The sun was scorching on the afternoon of May 6, when a small crowd gathered in the shade of an awning outside Moab Regional Hospital to learn more about naloxone, a drug that can reverse the effects of an opioid overdose. About a dozen people attended the first of three sessions facilitated by staff from the hospital and from Utah Support Advocates for Recovery Awareness, a statewide nonprofit dedicated to helping those with addiction. Participants received boxes of Narcan, a brand-name of naloxone, and separated into small groups where facilitators explained the signs of an opioid overdose and how to administer the nasal spray naloxone dose and answered questions.
“Does it degrade in the heat?” one participant asked. “Can I keep it in my car in the summer?”
The drug’s packaging directs that it be stored below 77 degrees fahrenheit, but Dr. Lauren Prest said she keeps a dose in her car so she has it just in case—even if it doesn’t work as well as it could, it’s better than not having it when you need it, she said.
Prest is MRH’s medical director of health and recovery services, and she has been promoting awareness of the widespread use of opioids, and particularly the rise in use of the powerful synthetic opioid fentanyl. [See “Raising awareness of fentanyl in our community,” April 21 edition. -ed.]
Fentanyl was developed in the 1960s as a potent pain medication. It is said to be 50 times more powerful than heroin and 100 times more potent than morphine, other opioids that have similar effects on the brain. Manufacturers and dealers of illegal drugs have found that producing fentanyl is cheaper than producing other drugs like heroin or oxycodone; law enforcement and health officials nationwide have been observing that many drugs obtained illegally, including methamphetamines and marajuana, have actually been laced or cut with fentanyl. Often, users aren’t aware that they’re taking fentanyl.
That can be extremely dangerous, especially for someone who is “opioid naive,” meaning they don’t have any developed tolerance for opioids. A dose as small as 2 mg of fentanyl is enough to be lethal; in other words, an amount equal to that found in a single-serving packet of Splenda could be 500 lethal doses.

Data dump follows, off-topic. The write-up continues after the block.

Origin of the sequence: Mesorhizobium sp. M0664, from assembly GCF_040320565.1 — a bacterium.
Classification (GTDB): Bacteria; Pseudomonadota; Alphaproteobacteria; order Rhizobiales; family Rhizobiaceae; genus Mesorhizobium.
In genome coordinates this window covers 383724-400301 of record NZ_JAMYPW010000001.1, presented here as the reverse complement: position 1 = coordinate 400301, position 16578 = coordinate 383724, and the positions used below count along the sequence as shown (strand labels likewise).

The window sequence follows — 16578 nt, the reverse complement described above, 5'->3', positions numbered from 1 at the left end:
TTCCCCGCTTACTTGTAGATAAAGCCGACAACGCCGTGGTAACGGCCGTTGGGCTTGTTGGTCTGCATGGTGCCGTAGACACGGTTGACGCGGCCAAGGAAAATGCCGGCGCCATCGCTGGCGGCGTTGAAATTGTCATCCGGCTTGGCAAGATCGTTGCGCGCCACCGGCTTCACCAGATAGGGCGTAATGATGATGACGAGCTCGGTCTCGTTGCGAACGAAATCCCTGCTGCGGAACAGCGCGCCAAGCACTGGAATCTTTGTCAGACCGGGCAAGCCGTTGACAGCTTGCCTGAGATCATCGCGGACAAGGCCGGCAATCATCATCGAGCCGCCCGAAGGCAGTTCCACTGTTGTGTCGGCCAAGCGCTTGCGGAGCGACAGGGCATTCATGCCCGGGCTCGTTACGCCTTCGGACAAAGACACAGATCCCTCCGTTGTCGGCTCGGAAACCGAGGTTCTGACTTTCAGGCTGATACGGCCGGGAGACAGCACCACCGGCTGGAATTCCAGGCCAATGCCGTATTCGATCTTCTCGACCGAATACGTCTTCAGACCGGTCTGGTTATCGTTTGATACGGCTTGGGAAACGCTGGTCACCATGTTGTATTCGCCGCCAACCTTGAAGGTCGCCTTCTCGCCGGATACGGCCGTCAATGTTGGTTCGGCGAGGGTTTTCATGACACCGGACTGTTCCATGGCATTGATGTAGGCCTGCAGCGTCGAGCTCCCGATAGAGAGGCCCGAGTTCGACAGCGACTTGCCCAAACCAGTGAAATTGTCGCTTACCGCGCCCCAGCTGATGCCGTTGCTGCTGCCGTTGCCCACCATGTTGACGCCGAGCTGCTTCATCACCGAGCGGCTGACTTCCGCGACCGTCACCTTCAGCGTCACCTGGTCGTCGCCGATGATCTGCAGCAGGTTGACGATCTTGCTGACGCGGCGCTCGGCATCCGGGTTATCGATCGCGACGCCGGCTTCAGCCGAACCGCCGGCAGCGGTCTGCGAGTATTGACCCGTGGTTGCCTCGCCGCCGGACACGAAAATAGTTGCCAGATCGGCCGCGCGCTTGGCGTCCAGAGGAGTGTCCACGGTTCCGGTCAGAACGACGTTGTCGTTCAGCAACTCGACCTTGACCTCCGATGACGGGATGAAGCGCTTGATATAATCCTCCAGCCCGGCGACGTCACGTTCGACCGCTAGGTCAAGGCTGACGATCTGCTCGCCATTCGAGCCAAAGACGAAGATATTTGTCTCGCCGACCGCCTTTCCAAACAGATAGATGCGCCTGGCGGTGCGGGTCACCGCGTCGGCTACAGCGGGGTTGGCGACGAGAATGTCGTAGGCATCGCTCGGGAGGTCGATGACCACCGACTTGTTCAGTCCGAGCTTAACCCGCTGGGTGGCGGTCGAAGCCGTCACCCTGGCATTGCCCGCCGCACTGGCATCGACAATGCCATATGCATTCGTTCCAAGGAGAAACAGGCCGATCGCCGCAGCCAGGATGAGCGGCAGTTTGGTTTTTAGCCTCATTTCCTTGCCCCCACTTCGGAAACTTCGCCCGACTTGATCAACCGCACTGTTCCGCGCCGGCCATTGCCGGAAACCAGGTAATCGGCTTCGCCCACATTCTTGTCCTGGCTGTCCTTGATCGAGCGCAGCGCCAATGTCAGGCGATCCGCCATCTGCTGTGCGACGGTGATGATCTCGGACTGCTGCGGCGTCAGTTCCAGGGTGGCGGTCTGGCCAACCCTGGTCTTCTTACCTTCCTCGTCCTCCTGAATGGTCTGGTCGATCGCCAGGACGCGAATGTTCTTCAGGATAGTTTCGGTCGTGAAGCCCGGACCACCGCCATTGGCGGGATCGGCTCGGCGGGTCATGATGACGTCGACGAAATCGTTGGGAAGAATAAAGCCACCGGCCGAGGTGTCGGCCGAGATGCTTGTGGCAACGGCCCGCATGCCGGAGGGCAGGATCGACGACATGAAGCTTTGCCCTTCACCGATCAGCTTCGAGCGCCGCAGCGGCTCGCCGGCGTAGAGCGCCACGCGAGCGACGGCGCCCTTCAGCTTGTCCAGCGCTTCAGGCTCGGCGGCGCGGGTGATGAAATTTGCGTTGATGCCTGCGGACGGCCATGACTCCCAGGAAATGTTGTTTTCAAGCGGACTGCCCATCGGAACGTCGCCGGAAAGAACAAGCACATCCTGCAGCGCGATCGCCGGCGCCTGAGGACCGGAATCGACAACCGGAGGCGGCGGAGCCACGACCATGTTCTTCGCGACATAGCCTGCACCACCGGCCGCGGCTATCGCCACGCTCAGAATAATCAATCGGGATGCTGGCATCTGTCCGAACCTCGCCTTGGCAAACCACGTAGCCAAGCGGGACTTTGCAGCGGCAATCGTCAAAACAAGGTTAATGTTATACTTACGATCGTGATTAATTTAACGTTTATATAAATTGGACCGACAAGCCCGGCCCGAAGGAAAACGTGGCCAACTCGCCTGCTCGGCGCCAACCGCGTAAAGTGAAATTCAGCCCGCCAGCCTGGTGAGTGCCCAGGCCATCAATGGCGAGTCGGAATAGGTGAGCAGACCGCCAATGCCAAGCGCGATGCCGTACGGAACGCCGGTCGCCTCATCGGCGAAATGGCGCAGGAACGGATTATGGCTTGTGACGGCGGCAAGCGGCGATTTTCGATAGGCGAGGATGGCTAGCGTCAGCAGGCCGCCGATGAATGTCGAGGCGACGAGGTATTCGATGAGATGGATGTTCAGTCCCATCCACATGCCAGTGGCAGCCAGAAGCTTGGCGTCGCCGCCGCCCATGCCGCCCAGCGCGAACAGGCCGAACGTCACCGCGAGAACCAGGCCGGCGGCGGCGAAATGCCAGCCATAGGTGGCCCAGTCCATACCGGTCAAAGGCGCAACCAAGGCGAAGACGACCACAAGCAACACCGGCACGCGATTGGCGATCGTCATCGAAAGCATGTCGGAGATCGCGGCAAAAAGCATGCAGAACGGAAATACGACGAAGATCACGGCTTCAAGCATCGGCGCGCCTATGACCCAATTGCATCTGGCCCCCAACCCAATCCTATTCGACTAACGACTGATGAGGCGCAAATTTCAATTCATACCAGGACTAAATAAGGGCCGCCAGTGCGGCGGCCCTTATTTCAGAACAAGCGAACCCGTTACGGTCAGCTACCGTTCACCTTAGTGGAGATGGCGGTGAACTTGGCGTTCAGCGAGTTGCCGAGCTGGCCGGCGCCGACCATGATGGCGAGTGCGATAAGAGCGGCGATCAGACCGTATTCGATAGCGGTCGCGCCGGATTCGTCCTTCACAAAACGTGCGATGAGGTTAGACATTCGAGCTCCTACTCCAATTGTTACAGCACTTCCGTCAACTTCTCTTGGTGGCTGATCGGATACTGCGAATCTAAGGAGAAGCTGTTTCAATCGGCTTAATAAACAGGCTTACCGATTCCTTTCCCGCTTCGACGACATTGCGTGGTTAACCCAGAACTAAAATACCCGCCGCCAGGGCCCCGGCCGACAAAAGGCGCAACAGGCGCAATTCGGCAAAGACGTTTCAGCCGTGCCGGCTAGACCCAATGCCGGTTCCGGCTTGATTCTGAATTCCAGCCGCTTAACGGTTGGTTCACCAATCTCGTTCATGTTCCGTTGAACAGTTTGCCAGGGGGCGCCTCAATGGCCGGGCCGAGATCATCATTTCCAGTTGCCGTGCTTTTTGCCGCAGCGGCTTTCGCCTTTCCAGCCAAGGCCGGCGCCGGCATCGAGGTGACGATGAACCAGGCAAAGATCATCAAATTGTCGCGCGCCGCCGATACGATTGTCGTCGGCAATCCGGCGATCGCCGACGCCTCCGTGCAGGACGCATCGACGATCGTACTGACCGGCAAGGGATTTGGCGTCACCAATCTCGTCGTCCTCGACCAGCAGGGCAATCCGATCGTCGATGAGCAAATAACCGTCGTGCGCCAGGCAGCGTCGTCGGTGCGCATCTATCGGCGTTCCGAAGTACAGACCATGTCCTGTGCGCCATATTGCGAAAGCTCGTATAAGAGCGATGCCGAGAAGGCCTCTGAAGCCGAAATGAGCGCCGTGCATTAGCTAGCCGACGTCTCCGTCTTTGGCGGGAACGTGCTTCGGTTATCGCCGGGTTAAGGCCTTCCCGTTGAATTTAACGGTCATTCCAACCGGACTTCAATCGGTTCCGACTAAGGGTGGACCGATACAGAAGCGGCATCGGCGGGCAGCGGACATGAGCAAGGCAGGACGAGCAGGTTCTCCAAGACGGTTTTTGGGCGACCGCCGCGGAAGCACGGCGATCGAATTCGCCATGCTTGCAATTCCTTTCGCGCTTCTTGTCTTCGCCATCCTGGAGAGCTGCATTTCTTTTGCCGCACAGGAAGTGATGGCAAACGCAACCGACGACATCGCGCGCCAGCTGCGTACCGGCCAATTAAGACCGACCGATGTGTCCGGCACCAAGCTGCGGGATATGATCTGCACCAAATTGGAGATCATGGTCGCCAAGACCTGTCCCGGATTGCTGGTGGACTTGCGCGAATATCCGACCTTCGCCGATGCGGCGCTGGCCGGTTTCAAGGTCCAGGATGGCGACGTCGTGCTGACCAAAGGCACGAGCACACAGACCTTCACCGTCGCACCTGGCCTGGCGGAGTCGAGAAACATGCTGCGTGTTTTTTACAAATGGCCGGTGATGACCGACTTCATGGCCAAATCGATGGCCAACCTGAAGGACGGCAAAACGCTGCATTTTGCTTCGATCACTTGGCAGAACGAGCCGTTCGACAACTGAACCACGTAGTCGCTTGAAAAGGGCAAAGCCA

Facilitators at the workshop also distributed simple test kits that can reveal whether a substance contains fentanyl. Prest said she’s seen patients who think they’re taking oxycodone, but a test indicates fentanyl is present in what they believe to be Percocet pills. Drugs obtained from a regulated pharmacy or dispensary can be considered to be the substance they are labeled as being, but drugs purchased on the internet or from an unregulated source are suspect.
Naloxone works by removing opioid molecules from receptors where they’ve attached to the brain. Because fentanyl is so powerful, Prest said, it may be necessary to use more than one dose of naloxone to reverse an overdose.
“I’ve seen five or six doses used before getting a response,” said Prest. An additional dose may be needed over time, as well. Naloxone can clear the system in 30 to 90 minutes, depending on the person, and that might not be long enough to keep the opioid molecules from returning to brain receptors and causing an overdose. Anyone thought to have potentially overdosed on opioids should seek professional medical attention as soon as possible, even after taking naloxone.
“I’ve had patients still die because they didn’t come in [to the hospital] and they went back to sleep after the Narcan,” said Prest.
She warned that the experience of having opioid molecules “kicked off” brain receptors is very unpleasant; it’s like experiencing withdrawal. Someone reviving after a naloxone dose might be angry, she said, even though the dose could have just saved their life.
Fentanyl panel discussion
On May 4, ahead of the in-person naloxone training, MRH hosted a panel discussion on Facebook Live about the rise in and dangers of fentanyl use. Prest was joined by Jay Tinkler, special agent in charge of the Utah District Office of the Drug Enforcement Administration, and Debbie Marvidikis, health promotion director for the Southeast Utah Health Department.
“The impetus for tonight’s presentation is based on a noted rise in fentanyl use, particularly among our city’s youth,” said Prest in introducing the panel. “As fentanyl is known to be the leading cause for opioid overdose and death, we hope to offer more details to you all about what fentanyl is and how you may interact with it in a safer way.”